And when she returned to the Register Office, why didn’t she carry out her plan of confession?   Maybe when she began her tentative “I’m afraid there’s been a mistake…” [ because nobody starts this sort of conversation with a bald ‘I’ve told a lie’ – there’s always a soft opening], Mr Scale made some remark about the seriousness of mistake-making….and she took fright and clutched at the surname as a way out of her dilemma.

I’m sorry for Martha, because of course what she might have done, if she’d been a more experienced liar, would be to point out the genuine mis-spelling of ‘Cerydwen’ for ‘Ceridwen’.  But I think she was in too much confusion to think straight, and just didn’t think about that at the time – and of course, she wasn’t going to go back a third time to get it sorted, was she?

I don’t think Colin is entirely convinced by my flight of fancy – but he’s not a woman or a Methodist or an occasional liar.

I, on the other hand…….

 

One footnote:  Many years ago, Myfanwy told me that when Ceridwen applied for her Old Age Pension, she was surprised to be told that her ‘official’ birthday was later than her actual birthday.  Myfanwy was incensed that the government had cheated her sister out of two days’ pension.

As a family, we try to steer clear of officialdom; you can never trust ‘them’. Stick to your sisters, I say.

About Elaine Banks

My ancestry is mainly Welsh, though I live in England now. When you meet an Englishman, he asks, "What do you do?" but when you meet a Welshman, he asks, "Who do you belong to?". The Welsh have an atavistic need to slot you into the tribe. I have taken up genealogy in my retirement, mainly because it allows me to sit down for long periods of time, whilst drinking tea and eating digestive biscuits. While I could do this staring into space, I have retained enough dignity in old age to require an excuse. Family history is also my perfect pastime, in that it allows me to peer into other folks' lives without the public taint of nosiness; and since those other folks are my own family, sometimes the facts uncovered shed light on those half-forgotten whispers and mutterings overheard in my youth. Reason three for indulging in this hobby? The cousins-of-sorts I meet along the way. Infinitely generous with their information and their encouragement, even with their friendship and their accommodation. And the last reason, of course, is that I just can't help myself - the pleasures of the detective work, the joy of discovery, the satisfaction of joining-the-dots....I am in thrall to the most solitary of pleasures, because sadly NOT EVEN MY OWN FAMILY is at all interested in my passion. And that last reason is why I am tickled pink to be writing a blog.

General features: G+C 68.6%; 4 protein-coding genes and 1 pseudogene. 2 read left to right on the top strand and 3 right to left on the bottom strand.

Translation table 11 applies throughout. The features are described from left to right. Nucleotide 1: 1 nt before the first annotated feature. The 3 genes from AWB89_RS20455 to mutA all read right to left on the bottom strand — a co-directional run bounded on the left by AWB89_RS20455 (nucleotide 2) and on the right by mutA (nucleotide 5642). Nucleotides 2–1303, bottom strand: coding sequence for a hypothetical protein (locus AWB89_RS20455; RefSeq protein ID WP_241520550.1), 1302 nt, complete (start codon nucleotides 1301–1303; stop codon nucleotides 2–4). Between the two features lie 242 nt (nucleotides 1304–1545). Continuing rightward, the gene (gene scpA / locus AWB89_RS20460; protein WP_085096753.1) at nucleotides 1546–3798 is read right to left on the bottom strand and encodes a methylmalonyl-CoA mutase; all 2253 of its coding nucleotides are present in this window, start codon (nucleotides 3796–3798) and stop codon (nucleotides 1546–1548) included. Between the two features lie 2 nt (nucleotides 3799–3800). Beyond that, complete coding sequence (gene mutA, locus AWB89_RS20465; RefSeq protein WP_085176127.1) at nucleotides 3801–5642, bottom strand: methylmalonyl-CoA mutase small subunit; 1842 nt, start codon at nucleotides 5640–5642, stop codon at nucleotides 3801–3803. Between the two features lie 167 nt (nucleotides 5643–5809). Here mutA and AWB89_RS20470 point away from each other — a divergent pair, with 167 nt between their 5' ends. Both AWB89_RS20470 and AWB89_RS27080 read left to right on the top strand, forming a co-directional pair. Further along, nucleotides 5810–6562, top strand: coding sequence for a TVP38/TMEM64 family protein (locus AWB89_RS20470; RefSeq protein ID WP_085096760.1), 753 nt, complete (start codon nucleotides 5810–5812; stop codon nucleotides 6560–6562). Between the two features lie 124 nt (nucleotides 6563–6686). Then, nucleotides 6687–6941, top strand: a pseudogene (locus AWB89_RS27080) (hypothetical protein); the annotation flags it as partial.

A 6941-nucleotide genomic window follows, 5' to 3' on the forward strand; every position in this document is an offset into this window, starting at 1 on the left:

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7 Comments
Leave a response
  • Cath Newman
    January 6, 2016 at 6:37 am

    Hello Elaine
    I was very interested to read your post.
    I am doing a little research on behalf of my friend and I believe she maybe related to Ceridwen Harries’ husband,
    I would love to hear from you.
    Cath

    • Elaine Banks
      August 13, 2016 at 11:22 am

      hi Cath,
      I have only now seen this.
      Crid’s husband was Arthur Jones – if this rings a bell, leave me a message here and I will get back to you?
      I am still in touch with one of their grandchildren.
      Elaine

  • Donna
    February 7, 2013 at 10:42 am

    Too funny! Love your sense of humor and writing style. Looking forward to more stories!

  • February 7, 2013 at 4:46 am

    Interesting story. I have a certifictae for a Cornelius Doherty who died 22 January 1902 registered at Moville, Inishowen, County Donegal, Ireland age 115years. He is in the 1901 Ballymacartur Census number 29. His son Arthur was the informant. I quess I can take this one as a mistake, it states he died of senile decay! So as your title states never trust a document. My great grandmother was called Jane Paterson and it took me years to find her birth, turns out Jane was her middle name, she was born with the name Mercy – she must have hated the name.

  • Melvin Wright
    February 6, 2013 at 8:17 pm

    Greetings: You are correct about documents that one would think have correct data on them being incorrect–Death certificates, Birth certificates, Family Trees (bad) etc., or “Aunt Susie told me so it must be correct.” In my family I found that you cannot trust the headstones either. So check and verify everything, do not accept anything on the net or otherwise without verifying the facts.

  • February 6, 2013 at 7:03 pm

    Great story! I have an English great-grandmother who liked to switch between her first and middle names depending on the census year and just to make things really interesting also used both her maiden name and the surname of her stepfather!